Capricorn Zodiac Highlight
Dark Side of the Moon
My sister was a blur. As soon as she could walk, she ran.
I was six and she was four. Mom made us matching outfits to wear to church.
White with green leaves and pink flowers.
She spent an hour tucking in our lace trimmed blouses and socks, taming
Dawn’s ringlets and setting the barrettes just right.
She pushed us together and snapped a polaroid.
There, don’t you girls look beautiful.
Dawn looked at herself, flattening her hands over her jacket
as if she were wiping something off.
The Moon is always female, mother.
We stepped out into bright morning sun, budding trees, pine.
Dawn ran to the right, around the house.
Mom sprinted after her, hobbled by her brown pencil skirt.
Dawn zipped around from the left, feet bare and jacket gone,
pulling off her blouse as she flew past.
Mom huffed by a minute later. Hold these, she pushed
Dawn’s discarded shoes, jacket and socks at me.
She circled and returned, Dawn’s blouse and skirt in hand.
Help me find her, Mom said, her face an imploded mask.
I didn’t understand why my sister always kicked off her shoes and went barefoot.
Why she changed her clothes so many times a day.
Why she couldn’t sit and play a game with me.
Why she was always moving moving moving.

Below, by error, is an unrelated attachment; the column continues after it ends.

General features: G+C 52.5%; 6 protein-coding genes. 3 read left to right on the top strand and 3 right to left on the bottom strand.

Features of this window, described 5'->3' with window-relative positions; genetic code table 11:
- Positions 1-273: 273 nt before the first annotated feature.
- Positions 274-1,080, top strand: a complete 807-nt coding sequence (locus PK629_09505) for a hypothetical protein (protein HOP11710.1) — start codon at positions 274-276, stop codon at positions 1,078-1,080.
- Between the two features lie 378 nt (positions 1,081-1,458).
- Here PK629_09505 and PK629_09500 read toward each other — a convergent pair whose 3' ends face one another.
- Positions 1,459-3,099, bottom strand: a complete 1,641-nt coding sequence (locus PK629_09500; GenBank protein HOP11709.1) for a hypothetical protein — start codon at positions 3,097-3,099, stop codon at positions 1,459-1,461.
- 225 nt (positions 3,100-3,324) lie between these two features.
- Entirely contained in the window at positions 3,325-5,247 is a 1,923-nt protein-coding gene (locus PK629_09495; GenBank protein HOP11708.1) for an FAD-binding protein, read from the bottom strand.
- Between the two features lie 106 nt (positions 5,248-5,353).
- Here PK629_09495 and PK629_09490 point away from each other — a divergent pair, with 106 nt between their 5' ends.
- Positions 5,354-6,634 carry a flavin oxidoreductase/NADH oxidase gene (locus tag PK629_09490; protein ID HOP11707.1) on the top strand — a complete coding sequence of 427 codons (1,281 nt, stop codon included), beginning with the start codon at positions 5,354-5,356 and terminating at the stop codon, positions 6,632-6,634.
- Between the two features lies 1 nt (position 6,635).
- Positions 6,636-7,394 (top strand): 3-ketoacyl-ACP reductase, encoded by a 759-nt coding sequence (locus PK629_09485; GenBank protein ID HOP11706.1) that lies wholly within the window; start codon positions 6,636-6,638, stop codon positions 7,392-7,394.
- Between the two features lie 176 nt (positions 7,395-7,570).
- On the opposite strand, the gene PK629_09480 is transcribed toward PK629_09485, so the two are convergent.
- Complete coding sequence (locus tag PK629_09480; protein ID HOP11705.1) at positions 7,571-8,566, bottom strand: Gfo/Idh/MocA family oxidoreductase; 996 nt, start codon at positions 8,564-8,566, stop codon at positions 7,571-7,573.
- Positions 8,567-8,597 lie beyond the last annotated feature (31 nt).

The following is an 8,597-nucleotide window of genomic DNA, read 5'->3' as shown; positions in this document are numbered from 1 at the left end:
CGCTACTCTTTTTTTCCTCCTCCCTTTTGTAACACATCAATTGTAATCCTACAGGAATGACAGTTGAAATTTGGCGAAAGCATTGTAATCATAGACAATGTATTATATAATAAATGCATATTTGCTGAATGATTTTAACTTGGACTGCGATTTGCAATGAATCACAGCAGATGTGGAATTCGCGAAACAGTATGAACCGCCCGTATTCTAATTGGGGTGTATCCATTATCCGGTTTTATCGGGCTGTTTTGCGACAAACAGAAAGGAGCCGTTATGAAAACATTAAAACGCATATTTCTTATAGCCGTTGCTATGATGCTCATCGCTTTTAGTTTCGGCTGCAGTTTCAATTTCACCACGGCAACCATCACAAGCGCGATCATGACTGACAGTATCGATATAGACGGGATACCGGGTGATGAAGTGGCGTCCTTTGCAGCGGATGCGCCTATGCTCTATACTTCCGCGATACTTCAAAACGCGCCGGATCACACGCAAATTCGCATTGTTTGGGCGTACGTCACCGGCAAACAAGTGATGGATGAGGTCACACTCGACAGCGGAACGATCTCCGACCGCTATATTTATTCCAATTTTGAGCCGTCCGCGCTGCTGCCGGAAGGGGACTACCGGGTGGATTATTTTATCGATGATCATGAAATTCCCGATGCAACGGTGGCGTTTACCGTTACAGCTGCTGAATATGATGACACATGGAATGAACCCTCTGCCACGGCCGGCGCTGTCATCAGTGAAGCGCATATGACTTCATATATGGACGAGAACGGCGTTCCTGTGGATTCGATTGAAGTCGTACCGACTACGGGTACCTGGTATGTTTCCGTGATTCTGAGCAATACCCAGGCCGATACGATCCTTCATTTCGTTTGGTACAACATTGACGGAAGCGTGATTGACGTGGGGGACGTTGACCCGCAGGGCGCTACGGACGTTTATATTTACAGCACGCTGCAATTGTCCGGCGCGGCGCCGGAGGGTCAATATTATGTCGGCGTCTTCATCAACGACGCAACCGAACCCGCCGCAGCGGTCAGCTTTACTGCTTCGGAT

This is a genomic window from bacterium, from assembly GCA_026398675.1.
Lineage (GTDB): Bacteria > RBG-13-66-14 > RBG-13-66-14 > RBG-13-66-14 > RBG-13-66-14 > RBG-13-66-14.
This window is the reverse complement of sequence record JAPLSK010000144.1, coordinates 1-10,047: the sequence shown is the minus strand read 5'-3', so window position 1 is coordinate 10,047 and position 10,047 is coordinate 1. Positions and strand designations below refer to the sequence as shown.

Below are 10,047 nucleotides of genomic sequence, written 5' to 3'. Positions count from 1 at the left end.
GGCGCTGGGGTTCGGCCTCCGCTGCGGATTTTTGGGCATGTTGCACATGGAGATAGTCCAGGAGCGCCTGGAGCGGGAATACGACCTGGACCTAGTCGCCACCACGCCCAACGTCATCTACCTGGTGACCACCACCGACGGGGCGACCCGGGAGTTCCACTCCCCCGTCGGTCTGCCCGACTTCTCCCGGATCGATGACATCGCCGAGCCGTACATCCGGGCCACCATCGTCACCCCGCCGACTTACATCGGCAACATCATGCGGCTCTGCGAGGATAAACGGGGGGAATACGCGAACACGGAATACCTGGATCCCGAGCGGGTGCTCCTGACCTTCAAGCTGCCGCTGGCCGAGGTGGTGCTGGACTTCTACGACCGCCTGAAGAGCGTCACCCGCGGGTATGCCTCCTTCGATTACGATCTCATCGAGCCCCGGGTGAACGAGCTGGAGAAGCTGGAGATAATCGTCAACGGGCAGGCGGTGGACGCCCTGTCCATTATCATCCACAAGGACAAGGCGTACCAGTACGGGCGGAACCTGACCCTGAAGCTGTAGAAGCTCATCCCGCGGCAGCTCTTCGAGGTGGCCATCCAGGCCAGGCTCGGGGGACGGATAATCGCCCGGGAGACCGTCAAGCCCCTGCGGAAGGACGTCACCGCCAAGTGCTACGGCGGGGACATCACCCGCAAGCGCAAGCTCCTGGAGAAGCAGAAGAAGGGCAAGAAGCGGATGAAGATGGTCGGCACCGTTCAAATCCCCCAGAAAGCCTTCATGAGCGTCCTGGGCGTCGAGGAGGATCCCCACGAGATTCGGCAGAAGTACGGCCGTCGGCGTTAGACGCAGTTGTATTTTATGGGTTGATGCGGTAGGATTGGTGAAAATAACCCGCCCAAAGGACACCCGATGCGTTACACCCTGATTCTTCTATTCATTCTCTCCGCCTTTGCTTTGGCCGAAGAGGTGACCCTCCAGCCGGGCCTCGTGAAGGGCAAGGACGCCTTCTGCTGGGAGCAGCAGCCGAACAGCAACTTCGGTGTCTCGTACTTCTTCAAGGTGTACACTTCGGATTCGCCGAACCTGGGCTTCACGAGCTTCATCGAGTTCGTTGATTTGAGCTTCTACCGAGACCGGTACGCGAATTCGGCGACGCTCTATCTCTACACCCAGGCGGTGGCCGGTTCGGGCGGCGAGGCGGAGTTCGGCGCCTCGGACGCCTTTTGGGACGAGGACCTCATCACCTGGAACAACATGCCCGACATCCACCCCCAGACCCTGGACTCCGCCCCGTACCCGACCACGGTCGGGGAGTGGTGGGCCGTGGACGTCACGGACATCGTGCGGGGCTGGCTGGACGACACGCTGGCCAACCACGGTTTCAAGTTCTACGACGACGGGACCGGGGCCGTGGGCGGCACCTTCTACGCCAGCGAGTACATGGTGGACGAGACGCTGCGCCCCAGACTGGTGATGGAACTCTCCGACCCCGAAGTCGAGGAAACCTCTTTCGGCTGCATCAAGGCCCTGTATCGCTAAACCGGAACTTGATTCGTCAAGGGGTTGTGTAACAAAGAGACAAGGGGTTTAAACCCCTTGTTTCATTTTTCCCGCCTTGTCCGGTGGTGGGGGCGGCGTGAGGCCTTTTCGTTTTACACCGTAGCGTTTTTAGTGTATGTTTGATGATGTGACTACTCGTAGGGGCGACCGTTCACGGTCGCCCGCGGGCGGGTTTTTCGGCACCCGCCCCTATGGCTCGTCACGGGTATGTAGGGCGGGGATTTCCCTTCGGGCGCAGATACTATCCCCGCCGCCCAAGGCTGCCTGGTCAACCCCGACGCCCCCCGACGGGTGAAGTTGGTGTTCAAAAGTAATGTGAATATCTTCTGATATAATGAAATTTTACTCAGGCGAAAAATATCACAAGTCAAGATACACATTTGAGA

The Moon’s light is reflected sunlight.
On a new Moon it’s face is hidden, tucked behind the sun.
Asteroids are minor planets, lumps of metallic iron
that orbit the Sun, Mars and Jupiter.
Named after Greek and Roman Goddesses: Minerva, Juno, Diana, Ceres, Vesta.
Years later, right before, Dawn stopped running, biking, climbing.
She closed our bedroom door and listened to one album again and again.
It meant I couldn’t listen to my music.
It meant I had to listen to that album every night for weeks.
She used it like a shield. Like a wall or an electric fence. Like anesthesia.
I was 17 and Dawn 15 when Mom told Dad
she was done with his fist and his affairs with men
– she filed for divorce.
Dawn ran off and slept at her friends’ houses, in their barns, basements, cars.
Help me find her, Mom said. Go in and pull her out.
Dawn knew Mom’s silver car. She ran further, she hid better.
She slipped behind a man ten years older and hid there.
If we wanted to see her, we had to see him first.
Mom retreated. She nestled into her new boyfriend and disappeared.
At their wedding she glowed bright.
New husband, three new children, and a big new family.
A few months later Dawn married. She was 17.
Soon she would be a Moon too.
It took years to understand my own orbit,
my place in this galaxy.
I will never be a Moon.
I dance wild in the dark with the other asteroids, my iron goddess sisters.